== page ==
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Yes, the Parties Still Pick Their Nominees

Jonathan Bernstein is a Bloomberg View columnist. He taught political science at the University of Texas at San Antonio and DePauw University and wrote A Plain Blog About Politics.
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Many political scientists believe that the people most active within the party network, whether they are donors or activists or politicians or other professionals, choose presidential nominees. These party actors internally pick a candidate, and their combined resources are sufficient to persuade voters to go along in the primaries and caucuses. 

Yet Jonathan Ladd, a scholar of political parties, argues that “the 2008, 2012, and 2016 cycles have shown that party insiders have a harder time coordinating on one preferred insider candidate than it previously appeared.” For Ladd, the lesson is that while parties can defeat those they really oppose – a Newt Gingrich in 2012 and presumably a Donald Trump in 2016 – they have limited ability to secure presidential nominations for their favorites.

I don’t think that’s quite right.

It’s true that Republican party actors in 2008 and 2012 took plenty of time to agree on John McCain and Mitt Romney, and that Republicans this year are far from agreeing on anyone so far. And Democratic party actors split evenly between Hillary Clinton and Barack Obama in 2008.

But what did we really learn from those cycles?

First, to say the obvious, an election in which there is no obvious choice naturally produces slower results than one in which there is.

In several cycles (beginning in 1980), one candidate was an internally popular vice president (Democrats in 1984 and 2000, Republicans in 1988) or a strong runner-up from the previous open nomination cycle (Republicans in 1980 and 1996, Democrats in 2016). In each of those cases, party actors converged behind the obvious choice, and party voters fell in line rapidly. Hillary Clinton’s apparently easy coronation will fit nicely into that pattern (see endorsement charts at FiveThirtyEight for some data).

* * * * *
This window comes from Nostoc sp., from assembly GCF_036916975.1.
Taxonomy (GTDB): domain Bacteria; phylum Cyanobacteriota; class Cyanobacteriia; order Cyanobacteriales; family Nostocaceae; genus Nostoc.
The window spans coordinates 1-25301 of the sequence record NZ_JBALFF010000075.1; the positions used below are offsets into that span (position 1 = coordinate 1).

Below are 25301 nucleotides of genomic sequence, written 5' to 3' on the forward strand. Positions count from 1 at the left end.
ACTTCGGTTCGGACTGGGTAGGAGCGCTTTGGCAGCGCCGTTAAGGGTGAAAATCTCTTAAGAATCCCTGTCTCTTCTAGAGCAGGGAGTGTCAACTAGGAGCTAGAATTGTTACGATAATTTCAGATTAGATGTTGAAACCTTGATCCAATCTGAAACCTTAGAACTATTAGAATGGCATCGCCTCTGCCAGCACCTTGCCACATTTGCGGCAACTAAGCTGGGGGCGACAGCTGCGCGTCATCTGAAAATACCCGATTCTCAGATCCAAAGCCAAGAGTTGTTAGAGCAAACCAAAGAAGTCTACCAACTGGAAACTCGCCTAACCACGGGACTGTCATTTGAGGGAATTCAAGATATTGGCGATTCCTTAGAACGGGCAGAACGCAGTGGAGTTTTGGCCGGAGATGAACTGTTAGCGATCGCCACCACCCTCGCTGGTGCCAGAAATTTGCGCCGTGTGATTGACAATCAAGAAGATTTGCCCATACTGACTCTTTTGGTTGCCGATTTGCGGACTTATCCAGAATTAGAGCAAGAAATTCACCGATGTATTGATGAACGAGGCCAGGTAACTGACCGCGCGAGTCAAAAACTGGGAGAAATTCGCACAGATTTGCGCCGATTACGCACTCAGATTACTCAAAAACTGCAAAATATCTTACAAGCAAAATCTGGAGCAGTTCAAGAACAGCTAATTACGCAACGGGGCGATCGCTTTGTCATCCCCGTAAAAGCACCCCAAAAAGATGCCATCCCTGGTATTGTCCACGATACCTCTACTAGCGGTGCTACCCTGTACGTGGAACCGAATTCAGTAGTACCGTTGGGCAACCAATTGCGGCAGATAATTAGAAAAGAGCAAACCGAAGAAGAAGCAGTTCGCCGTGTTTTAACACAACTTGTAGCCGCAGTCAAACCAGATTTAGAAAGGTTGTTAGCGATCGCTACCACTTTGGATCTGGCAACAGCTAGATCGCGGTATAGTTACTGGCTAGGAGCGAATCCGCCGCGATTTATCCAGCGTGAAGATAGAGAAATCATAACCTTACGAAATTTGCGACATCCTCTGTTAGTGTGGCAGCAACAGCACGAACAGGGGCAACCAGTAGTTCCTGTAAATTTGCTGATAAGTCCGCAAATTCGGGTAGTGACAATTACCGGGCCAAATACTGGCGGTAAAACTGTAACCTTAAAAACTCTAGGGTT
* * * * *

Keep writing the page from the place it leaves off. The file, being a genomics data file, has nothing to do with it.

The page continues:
In other cycles – for the Democrats in 1988, 1992, 2004, and 2008, and the Republicans in 2000, 2008, 2012, and 2016 -- there was no vice president or strong previous runner-up available and running. Of those eight times, only Republicans in 2000 with George W. Bush clearly settled on a candidate before the Iowa caucuses, although one could also count Democrats in 1992 with Bill Clinton.

In each of the five other cycles, parties still wound up with one candidate who was acceptable to the existing party coalition, and soundly defeated those who would have threatened it (Jesse Jackson in 1988, Paul Tsongas in 1992, Rudy Giuliani in 2008, and Michele Bachmann, Herman Cain and Gingrich in 2012). 

But that’s not all that happens. Maneuvering behind the scenes during the invisible primary, then in the open during the primaries and caucuses, serves to test the strength of party groups and factions, and the results can change that existing coalition, at least to some extent.

So with that in mind, how can we understand this cycle’s Republican contest?

Many party actors have been holding back -- as they tend to do when there’s no obvious nominee. In part, they’re presumably working to make sure each potential nominee (at least the ones they might support) is on board with the party’s positions on the issues. When that agenda is internally contested, as it has been on immigration, candidates may need to reposition themselves, as Marco Rubio has been doing on that issue. Or they risk being eliminated – as Rand Paul has done because of his foreign-policy positions.

Party actors may also be waiting for evidence about the candidates from real voters in the early states. Is Jeb Bush really a dud? Can Chris Christie pull in conservatives and those from other regions of the nation? Do Republicans wary of inexperience hold Rubio's youth against him?

A minority of party actors wants to nominate Ted Cruz, presumably in an effort to shift GOP positions to their preferences. So to some extent the impasse thus far may be about a battle within the party.

Donald Trump’s strong polling numbers complicate all of that. Perhaps he’ll be able to translate that into success in the primaries and caucuses, and a total outsider (as opposed to Cruz or others who pose as "outsiders" but are comfortably inside the party) really can steal a nomination away from a political party. More likely, he’ll fall well short. What we know is that since 1984 no party choice has been seriously threatened. 

But remember: A party's nomination choice isn't only about the candidate. It's even more about the existing party coalition securing the nomination for its preferred policies, and sometimes about new or minority groups within the party challenging that agenda. That's the central story of presidential nomination politics. 

  1. Republican Dan Quayle in 1992 was vice president, but he was so unpopular among voters that he did not seem a natural choice at all when he ran for president. 

This column does not necessarily reflect the opinion of the editorial board or Bloomberg LP and its owners.

To contact the author of this story:
Jonathan Bernstein at jbernstein62@bloomberg.net

To contact the editor responsible for this story:
Katy Roberts at kroberts29@bloomberg.net